Minute Book 2, 26 Jan. 1838.  

  5. 5

    Minute Book 2, 5–10 Feb. 1838.  

  6. 6

    David Whitmer sent a letter resigning from the church on 13 April 1838 and was excommunicated on that day. (Minute Book 2, 5–9 Feb. and 13 Apr. 1838.)  

  7. 7

    Phelps was officially removed from office in early February 1838 and excommunicated in early March 1838. (Minute Book 2, 5–9 Feb. and 10 Mar. 1838.)  

  8. 8

    John Whitmer was officially removed from office in early February 1838 and excommunicated in early March 1838. (Minute Book 2, 5–9 Feb. and 10 Mar. 1838.)  

  9. 9

    Minutes and Discourse, ca. 7 July 1834.  

  10. 10

    Minute Book 2, 6 Jan. 1836.  

  11. 11

    JS, Journal, 21 Jan. 1836; Partridge, Journal, 21 Jan. 1836; Murdock, Journal, 3 Mar. 1836, 81; Murdock, Autobiography, 34. It appears that in Murdock’s absence, Simeon Carter served as a temporary president in early 1836.  

    Partridge, Edward. Journal, Jan. 1835–July 1836. Edward Partridge, Papers, 1818–1839. CHL. MS 892, box 1, fd. 2.

    Murdock, John. Journal, ca. 1830–1859. John Murdock, Journal and Autobiography, ca. 1830–1867. CHL. MS 1194, fd. 2.

    Murdock, John. Autobiography, ca. 1859–1867. John Murdock, Journal and Autobiography, ca. 1830–1867. CHL. MS 1194, fd. 4.

  12. 12

    Minute Book 2, 22 May and 1 Aug. 1837.  

  13. 13

    Minutes, 7 Nov. 1837.  

  14. 14

    Appointed as high counselor on 1 August 1837, replacing Peter Whitmer Jr., who had died. (Minute Book 2, 1 Aug. 1837.)  

  15. 15

    Though presumably in good standing in January, Wight was replaced by George W. Harris on 7 April 1838, after John Murdock declared that three seats were vacant “in consequence of their having moved away so far that they could not attend the Council.” Wight purchased land in what would later be called Adam-ondi-Ahman, Daviess County, by 9 February 1838. (Minute Book 2, 7–8 Apr. 1838; Lyman Wight, Mountain Valley, TX, to Wilford Woodruff, [Salt Lake City, Utah Territory], 24 Aug. 1857, p. 9, Historian’s Office, Histories of the Twelve, 1856–1858, 1861, CHL.)  

    Historian’s Office. Histories of the Twelve, 1856–1858, 1861. CHL. CR 100 93.

  16. 16

    Though presumably in good standing in January, Beebe was replaced by John P. Greene on 7 April 1838, after John Murdock declared that three seats were vacant “in consequence of their having moved away so far that they could not attend the Council.” Beebe apparently lived in Daviess County along the Grand River. (Minute Book 2, 7–8 Apr. 1838; Calvin Beebe, Affidavit, Lee Co., Iowa Territory, 28 Oct. 1839, Mormon Redress Petitions, 1839–1845, CHL.)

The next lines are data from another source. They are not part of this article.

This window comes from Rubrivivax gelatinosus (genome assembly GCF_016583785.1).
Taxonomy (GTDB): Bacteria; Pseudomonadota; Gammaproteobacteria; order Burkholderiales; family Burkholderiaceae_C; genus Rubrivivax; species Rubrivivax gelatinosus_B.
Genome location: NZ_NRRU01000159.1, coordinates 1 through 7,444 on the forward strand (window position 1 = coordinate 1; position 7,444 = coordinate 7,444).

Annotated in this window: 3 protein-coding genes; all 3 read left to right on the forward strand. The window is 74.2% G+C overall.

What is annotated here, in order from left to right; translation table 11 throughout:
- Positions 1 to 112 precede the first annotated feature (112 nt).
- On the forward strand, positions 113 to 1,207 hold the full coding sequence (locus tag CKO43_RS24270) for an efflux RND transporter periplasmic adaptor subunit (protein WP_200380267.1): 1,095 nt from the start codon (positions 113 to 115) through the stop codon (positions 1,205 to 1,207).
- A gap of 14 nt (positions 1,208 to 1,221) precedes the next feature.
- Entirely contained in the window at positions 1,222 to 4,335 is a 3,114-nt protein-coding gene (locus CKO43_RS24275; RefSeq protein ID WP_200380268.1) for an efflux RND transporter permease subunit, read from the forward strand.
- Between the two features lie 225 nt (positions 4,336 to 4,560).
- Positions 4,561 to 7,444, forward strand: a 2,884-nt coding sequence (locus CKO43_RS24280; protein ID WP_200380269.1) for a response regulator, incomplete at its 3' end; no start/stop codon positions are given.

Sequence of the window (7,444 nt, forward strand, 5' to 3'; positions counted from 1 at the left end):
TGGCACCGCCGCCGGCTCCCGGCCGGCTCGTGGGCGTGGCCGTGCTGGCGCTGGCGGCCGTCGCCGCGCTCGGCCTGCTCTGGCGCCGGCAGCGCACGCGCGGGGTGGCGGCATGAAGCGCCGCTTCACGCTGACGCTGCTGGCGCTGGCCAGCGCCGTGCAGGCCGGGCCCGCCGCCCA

Mormon Redress Petitions, 1839–1845. CHL. MS 2703.

  17. 17

    Cut off from the high council on 22 May 1837. (Minute Book 2, 22 May 1837.)  

  18. 18

    Appointed as high counselor on 1 August 1837, replacing Jesse Hitchcock, who had been cut off from the high council the previous May. (Minute Book 2, 1 Aug. 1837.)  

  19. 19

    Though presumably in good standing, Groves was replaced by Jared Carter on 7 April 1838, after John Murdock declared that three seats were vacant “in consequence of their having moved away so far that they could not attend the Council.” Groves moved to Daviess County by spring 1838. (Minute Book 2, 7–8 Apr. 1838; Elisha Groves, Autobiographical Sketch, 4, Obituary Notices and Biographies, CHL.)  

    Obituary Notices and Biographies, 1854–1877. CHL. MS 4760.

  20. 20

    Minutes, 7 Nov. 1837.  

  21. 21

    Revelation, 4 Feb. 1831 [D&C 41:9].  

  22. 22

    Minutes, ca. 3–4 June 1831.  

  23. 23

    It appears that the trio left for Missouri shortly after JS dictated a 6 June 1831 revelation. (Revelation, 6 June 1831 [D&C 52]; Minute Book 2, 2 Aug. 1831.)  

  24. 24

    Minute Book 2, 22 May and 1 Aug. 1837.  

  25. 25

    Minutes, 7 Nov. 1837.  

  26. 26

    In June 1835, JS and other church leaders wrote a letter to John Burk, addressing him as “President” and discussing jurisdictional questions pertaining to elders. This seems to indicate that Burk acted as president over the elders in Missouri before a quorum was formally organized. (Letters to John Burk, Sally Waterman Phelps, and Almira Mack Scobey, 1–2 June 1835.)  

  27. 27

    Minute Book 2, 1 Aug. 1837.  

  28. 28

    Certificate for Charles C. Rich, 20 Aug. 1837, in Minute Book 2, 80.  

  29. 29

    At an 8 April 1838 meeting in Far West, Rich and Green read the names of the men in their respective quorums; the elders were said to have numbered 124 men in good standing. (Minute Book 2, 7–8 Apr. 1838.)